Three intercept surveys were conducted at the Penn State Southeast Research and Extension Center in Landisville, Pa., at three separate field days during the period of 28 July 2004 to 4 Aug. 2004 to determine grower (n = 78), retailer (n = 52), and consumer (n = 55) preference for annual planters. Survey participants were self-selected and asked to answer questions evaluating both their preference for and past experience with purchasing annual planters, as well as sociographic and demographic questions. Growers who were 45 years of age or younger were more likely to take price into consideration when creating an annual planter (68.8%) than those who were 46 years of age or older (43.3%), but less likely to use point-of-purchase material to educate consumers on proper container care (45.2% and 75.0%, respectively). Additionally, retailers whose business was 89% retail or less were less likely to consider price when creating annual planters (53.3%) than those participants whose business was 90% retail or greater (84.2%), and were also found to be less likely to use point-of-purchase material to educate consumers on proper container care (46.7% and 72.2%, respectively). Consumers were more likely to consider price when purchasing an annual planter if they were female (92.7%) than if they were male (66.7%). Consumer participants who resided in single-family homes were more likely to take the color combination into consideration when purchasing annual planters (100.0%) than those who live in another form of housing (e.g., apartment or mobile home; 66.7%). Additionally, consumers who live in single-adult households were less likely to consider color combination when purchasing an annual planter (88.9%) than those who live in households with two or more adults (100.0%).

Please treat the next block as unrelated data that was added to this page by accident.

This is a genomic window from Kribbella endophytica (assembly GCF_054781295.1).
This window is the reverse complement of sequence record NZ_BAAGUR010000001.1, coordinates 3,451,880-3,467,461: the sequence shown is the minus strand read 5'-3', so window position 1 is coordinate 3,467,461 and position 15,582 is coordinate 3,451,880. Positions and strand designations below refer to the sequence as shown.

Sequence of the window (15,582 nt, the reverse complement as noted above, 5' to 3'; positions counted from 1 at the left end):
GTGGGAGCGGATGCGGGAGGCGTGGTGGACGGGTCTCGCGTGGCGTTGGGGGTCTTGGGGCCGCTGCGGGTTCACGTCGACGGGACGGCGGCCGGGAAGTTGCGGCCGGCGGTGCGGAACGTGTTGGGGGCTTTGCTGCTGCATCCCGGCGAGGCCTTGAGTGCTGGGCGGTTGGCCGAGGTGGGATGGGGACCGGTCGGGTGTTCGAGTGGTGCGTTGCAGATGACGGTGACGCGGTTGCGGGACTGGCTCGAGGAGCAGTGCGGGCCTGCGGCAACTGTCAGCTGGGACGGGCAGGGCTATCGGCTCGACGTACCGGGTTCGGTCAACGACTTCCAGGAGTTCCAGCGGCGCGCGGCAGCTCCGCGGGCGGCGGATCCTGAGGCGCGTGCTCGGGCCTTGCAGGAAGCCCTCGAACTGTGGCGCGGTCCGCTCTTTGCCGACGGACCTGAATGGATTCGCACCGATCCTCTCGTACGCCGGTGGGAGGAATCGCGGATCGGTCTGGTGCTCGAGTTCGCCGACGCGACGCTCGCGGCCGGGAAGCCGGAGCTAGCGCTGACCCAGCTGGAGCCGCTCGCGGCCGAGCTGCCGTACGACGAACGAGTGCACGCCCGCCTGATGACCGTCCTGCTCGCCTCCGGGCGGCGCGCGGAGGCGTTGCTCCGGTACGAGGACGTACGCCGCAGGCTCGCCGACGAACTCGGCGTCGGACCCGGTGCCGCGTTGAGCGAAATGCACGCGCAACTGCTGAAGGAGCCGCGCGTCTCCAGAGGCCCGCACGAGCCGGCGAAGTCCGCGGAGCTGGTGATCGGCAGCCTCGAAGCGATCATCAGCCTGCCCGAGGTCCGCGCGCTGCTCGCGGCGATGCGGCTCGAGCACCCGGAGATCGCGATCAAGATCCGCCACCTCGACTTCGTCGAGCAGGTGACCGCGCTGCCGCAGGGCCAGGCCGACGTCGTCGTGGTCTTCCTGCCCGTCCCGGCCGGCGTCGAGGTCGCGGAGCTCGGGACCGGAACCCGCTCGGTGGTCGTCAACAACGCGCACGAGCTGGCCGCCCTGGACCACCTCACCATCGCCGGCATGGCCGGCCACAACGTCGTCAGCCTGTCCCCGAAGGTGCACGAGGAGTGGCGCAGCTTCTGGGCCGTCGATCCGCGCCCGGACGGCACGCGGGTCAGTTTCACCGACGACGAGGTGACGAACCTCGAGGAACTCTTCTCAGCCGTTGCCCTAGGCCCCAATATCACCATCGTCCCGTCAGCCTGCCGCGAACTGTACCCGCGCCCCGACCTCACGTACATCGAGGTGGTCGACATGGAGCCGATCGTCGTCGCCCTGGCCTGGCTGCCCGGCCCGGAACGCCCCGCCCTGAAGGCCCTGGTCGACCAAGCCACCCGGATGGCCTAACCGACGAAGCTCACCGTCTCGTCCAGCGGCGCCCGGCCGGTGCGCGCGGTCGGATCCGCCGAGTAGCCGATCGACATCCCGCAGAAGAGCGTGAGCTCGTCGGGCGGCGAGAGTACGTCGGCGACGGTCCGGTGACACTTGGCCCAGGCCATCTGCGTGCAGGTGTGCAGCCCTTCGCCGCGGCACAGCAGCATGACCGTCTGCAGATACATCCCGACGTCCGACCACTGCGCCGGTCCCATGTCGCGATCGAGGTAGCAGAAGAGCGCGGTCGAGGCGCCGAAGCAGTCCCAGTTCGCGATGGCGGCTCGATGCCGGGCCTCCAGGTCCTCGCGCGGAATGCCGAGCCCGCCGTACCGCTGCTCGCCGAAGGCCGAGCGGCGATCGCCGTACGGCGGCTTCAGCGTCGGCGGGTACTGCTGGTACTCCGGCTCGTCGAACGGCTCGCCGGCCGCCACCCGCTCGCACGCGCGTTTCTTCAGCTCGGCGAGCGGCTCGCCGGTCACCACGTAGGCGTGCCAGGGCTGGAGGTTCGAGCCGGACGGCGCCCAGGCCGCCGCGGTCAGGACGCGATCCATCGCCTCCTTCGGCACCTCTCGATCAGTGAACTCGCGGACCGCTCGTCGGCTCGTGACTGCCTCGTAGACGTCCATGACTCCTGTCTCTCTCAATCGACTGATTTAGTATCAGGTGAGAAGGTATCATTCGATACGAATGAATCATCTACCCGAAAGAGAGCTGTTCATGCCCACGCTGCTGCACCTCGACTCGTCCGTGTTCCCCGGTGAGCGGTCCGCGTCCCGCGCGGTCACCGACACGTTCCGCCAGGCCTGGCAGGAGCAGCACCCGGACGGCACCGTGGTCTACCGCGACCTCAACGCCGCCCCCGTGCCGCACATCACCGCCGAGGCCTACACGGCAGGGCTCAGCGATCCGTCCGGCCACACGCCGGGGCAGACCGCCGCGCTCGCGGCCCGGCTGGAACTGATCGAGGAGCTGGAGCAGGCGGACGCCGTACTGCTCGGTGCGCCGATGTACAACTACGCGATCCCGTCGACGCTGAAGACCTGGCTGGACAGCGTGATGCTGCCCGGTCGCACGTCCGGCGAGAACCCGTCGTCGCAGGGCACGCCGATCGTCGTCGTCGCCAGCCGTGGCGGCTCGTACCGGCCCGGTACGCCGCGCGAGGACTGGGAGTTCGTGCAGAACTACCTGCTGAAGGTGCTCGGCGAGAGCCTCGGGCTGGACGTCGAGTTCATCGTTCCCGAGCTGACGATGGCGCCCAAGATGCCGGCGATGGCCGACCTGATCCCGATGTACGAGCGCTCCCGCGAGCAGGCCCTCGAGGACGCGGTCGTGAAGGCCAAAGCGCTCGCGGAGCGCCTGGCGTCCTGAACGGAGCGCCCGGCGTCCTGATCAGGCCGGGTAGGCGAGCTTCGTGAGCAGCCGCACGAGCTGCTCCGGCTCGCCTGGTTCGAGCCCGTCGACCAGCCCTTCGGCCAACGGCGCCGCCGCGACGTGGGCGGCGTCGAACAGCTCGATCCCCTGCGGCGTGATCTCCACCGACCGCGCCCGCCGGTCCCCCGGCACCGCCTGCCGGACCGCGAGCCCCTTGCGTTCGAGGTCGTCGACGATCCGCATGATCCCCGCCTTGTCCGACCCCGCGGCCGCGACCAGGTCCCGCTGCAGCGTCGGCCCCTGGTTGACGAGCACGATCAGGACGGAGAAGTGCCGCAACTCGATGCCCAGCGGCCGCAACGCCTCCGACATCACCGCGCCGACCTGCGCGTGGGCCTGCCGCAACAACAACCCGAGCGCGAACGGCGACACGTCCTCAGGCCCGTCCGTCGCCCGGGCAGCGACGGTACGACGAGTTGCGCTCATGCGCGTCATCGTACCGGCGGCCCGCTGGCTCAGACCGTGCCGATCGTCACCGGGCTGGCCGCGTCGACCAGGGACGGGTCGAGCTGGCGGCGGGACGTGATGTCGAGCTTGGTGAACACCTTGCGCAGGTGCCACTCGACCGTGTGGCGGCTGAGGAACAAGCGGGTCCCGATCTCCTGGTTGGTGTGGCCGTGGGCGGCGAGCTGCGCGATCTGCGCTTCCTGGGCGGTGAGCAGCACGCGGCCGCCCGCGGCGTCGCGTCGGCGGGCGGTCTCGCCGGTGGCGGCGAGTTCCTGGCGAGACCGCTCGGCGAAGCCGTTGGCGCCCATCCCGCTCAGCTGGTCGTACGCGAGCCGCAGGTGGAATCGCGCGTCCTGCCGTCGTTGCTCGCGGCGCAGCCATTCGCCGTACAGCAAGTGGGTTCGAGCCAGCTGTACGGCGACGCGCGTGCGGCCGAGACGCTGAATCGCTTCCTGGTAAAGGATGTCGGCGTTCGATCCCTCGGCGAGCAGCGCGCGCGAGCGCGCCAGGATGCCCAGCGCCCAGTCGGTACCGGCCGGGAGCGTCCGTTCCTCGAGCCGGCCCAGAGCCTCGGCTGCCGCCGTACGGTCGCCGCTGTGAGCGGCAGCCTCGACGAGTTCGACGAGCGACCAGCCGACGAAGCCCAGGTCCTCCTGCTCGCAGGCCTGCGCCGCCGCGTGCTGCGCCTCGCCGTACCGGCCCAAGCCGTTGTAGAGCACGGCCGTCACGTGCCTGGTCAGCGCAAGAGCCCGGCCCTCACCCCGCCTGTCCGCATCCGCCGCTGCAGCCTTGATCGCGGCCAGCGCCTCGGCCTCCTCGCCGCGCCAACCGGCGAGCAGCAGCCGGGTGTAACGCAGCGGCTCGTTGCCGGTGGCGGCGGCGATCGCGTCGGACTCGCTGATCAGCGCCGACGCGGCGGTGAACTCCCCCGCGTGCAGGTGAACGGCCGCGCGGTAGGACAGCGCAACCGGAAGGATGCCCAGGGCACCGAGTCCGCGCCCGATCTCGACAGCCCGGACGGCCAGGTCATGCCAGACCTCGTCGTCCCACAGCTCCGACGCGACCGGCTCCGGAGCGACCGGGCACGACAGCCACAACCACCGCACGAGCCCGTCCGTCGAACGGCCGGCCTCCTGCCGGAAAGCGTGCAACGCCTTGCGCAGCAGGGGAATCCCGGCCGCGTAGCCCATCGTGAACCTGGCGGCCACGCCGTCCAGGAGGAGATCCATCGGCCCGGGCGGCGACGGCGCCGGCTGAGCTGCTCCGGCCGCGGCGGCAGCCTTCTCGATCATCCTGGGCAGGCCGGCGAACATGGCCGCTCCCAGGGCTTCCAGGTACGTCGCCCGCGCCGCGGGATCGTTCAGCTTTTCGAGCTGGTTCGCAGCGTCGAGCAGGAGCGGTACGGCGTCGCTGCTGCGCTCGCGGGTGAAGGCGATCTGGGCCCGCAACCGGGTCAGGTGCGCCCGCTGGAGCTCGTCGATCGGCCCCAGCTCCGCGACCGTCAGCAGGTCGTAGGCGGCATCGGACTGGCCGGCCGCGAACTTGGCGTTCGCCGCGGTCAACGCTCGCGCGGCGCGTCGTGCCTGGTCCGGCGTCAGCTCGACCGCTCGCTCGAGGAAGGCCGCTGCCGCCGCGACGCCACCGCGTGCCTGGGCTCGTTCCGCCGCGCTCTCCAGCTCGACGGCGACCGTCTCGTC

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Andrew M. Birmingham, Eric A. Buzby, Donte L. Davis, Eric R. Benson, James L. Glancey, Wallace G. Pill, Thomas A. Evans, Robert P. Mulrooney, and Michael W. Olszewski

A mechanical planter was developed to sow seed of baby lima beans (Phaseolus lunatus) in small plots. The mechanical seeder allowed small plots to be quickly and consistently seeded at a fixed spacing. Seeds were manually spread along a 10-ft (3.0 m) base plate containing 50 holes of slightly larger diameter than the seed length and at the desired seed spacing [2.4 inches (6 cm)]. Once all the holes were filled, a slider plate below the base plate containing holes of the same diameter and spacing, but which were slightly offset, was slid horizontally so that the holes of the base and slider plates aligned and the seeds dropped to the bottom of the furrow. Compared to manual planting, the mechanical planter increased the precision of seed placement and reduced the time needed to plant 50 seeds. The planter was easy to use and transport, and was inexpensive.